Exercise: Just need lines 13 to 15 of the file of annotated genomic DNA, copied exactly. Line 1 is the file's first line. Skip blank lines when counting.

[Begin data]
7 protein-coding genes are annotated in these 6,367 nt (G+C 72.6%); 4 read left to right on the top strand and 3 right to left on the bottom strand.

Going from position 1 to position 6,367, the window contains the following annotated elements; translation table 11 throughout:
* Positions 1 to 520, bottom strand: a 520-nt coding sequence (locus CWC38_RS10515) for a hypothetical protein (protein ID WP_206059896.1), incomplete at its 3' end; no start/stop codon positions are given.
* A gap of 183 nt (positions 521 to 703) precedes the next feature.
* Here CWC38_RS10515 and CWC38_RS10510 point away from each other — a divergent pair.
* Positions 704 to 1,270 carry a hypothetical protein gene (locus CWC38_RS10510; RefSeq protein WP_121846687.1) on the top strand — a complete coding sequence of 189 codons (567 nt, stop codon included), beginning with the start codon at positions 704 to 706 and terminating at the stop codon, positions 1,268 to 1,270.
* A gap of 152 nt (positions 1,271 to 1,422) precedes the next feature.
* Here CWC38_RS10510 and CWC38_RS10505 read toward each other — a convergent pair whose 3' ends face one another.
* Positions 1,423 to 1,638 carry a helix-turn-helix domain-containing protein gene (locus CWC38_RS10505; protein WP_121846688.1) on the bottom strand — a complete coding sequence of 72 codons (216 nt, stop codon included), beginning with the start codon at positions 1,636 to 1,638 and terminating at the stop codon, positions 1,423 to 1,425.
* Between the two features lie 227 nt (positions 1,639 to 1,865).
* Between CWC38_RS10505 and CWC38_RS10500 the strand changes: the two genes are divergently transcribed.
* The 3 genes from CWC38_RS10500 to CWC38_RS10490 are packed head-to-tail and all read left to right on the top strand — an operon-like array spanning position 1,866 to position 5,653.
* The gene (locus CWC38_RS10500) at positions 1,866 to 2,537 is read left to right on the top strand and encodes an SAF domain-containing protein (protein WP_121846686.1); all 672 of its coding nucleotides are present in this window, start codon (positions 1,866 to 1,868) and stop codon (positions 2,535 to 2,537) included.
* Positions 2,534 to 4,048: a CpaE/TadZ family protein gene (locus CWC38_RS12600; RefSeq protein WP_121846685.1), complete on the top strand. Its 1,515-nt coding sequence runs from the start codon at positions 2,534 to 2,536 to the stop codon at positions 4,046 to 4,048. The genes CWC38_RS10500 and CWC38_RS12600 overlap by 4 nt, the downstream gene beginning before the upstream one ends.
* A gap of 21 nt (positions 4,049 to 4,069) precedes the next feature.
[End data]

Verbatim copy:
* The gene (locus CWC38_RS10500) at positions 1,866 to 2,537 is read left to right on the top strand and encodes an SAF domain-containing protein (protein WP_121846686.1); all 672 of its coding nucleotides are present in this window, start codon (positions 1,866 to 1,868) and stop codon (positions 2,535 to 2,537) included.
* Positions 2,534 to 4,048: a CpaE/TadZ family protein gene (locus CWC38_RS12600; RefSeq protein WP_121846685.1), complete on the top strand. Its 1,515-nt coding sequence runs from the start codon at positions 2,534 to 2,536 to the stop codon at positions 4,046 to 4,048. The genes CWC38_RS10500 and CWC38_RS12600 overlap by 4 nt, the downstream gene beginning before the upstream one ends.
* A gap of 21 nt (positions 4,049 to 4,069) precedes the next feature.